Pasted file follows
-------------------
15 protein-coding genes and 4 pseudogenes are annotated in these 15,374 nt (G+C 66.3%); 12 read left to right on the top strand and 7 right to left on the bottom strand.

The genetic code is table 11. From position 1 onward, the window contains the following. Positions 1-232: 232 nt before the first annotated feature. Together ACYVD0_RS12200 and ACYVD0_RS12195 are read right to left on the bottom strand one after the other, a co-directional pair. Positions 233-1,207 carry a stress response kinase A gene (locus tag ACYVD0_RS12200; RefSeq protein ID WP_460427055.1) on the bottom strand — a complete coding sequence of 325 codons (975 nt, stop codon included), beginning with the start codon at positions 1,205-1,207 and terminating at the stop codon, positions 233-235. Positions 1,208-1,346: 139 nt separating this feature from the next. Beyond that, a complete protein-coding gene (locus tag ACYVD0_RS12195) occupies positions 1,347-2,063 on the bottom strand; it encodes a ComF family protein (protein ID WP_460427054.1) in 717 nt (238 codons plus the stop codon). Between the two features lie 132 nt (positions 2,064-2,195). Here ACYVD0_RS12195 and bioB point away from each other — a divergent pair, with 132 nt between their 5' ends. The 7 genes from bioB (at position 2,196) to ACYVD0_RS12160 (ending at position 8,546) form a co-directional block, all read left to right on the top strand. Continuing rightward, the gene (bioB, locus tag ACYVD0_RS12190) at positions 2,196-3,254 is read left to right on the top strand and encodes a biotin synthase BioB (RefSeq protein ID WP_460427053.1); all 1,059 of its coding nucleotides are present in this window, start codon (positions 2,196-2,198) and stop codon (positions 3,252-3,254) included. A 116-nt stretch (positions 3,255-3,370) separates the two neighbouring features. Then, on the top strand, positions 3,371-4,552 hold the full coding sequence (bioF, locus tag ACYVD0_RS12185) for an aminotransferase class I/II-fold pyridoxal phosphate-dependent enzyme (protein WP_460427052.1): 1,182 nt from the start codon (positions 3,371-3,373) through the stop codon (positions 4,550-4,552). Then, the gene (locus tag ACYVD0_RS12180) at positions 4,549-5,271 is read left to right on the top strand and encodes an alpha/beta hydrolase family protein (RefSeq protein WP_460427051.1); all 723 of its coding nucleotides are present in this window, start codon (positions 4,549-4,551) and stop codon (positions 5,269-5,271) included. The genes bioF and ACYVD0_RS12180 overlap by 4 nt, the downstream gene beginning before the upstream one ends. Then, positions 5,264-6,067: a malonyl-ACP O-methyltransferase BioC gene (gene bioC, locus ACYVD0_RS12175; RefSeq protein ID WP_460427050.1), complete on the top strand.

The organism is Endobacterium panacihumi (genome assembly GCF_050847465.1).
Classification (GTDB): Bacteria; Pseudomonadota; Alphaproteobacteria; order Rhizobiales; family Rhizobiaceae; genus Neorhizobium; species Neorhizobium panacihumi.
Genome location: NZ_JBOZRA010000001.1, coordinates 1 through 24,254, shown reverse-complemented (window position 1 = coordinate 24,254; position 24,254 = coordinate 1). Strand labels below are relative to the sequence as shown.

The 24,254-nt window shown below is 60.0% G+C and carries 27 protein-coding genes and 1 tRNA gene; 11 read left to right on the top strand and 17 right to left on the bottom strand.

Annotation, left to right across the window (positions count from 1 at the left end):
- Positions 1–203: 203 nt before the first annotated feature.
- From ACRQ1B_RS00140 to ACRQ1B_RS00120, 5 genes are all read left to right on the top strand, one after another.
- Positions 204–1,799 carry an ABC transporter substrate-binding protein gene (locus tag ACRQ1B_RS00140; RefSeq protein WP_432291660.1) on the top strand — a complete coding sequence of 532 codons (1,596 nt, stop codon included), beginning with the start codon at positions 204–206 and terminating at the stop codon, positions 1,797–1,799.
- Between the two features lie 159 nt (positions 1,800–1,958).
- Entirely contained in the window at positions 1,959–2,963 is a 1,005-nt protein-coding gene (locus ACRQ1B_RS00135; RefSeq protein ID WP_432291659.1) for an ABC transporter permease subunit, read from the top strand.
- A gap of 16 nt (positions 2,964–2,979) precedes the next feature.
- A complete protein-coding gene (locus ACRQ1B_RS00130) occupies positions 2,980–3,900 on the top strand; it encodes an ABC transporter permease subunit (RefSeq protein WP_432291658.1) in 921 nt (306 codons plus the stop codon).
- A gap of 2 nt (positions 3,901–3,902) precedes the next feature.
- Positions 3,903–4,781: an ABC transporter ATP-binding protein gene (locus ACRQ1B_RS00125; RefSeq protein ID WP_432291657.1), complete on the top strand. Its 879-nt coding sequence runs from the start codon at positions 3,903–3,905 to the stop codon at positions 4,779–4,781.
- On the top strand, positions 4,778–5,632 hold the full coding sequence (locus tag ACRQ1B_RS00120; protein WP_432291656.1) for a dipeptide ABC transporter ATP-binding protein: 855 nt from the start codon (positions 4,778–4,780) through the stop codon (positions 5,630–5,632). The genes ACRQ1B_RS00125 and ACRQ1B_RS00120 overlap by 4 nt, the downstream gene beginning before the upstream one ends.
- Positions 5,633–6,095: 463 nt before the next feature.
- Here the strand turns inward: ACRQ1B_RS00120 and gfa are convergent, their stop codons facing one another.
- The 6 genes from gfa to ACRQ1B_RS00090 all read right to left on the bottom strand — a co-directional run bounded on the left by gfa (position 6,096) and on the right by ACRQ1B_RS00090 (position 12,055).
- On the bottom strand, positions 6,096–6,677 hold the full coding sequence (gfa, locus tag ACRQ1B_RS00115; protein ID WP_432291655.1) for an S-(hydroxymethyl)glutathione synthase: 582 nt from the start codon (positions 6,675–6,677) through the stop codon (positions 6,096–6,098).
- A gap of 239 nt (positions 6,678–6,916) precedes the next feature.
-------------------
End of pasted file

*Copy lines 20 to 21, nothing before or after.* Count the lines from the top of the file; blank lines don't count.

- The 6 genes from gfa to ACRQ1B_RS00090 all read right to left on the bottom strand — a co-directional run bounded on the left by gfa (position 6,096) and on the right by ACRQ1B_RS00090 (position 12,055).
- On the bottom strand, positions 6,096–6,677 hold the full coding sequence (gfa, locus tag ACRQ1B_RS00115; protein ID WP_432291655.1) for an S-(hydroxymethyl)glutathione synthase: 582 nt from the start codon (positions 6,675–6,677) through the stop codon (positions 6,096–6,098).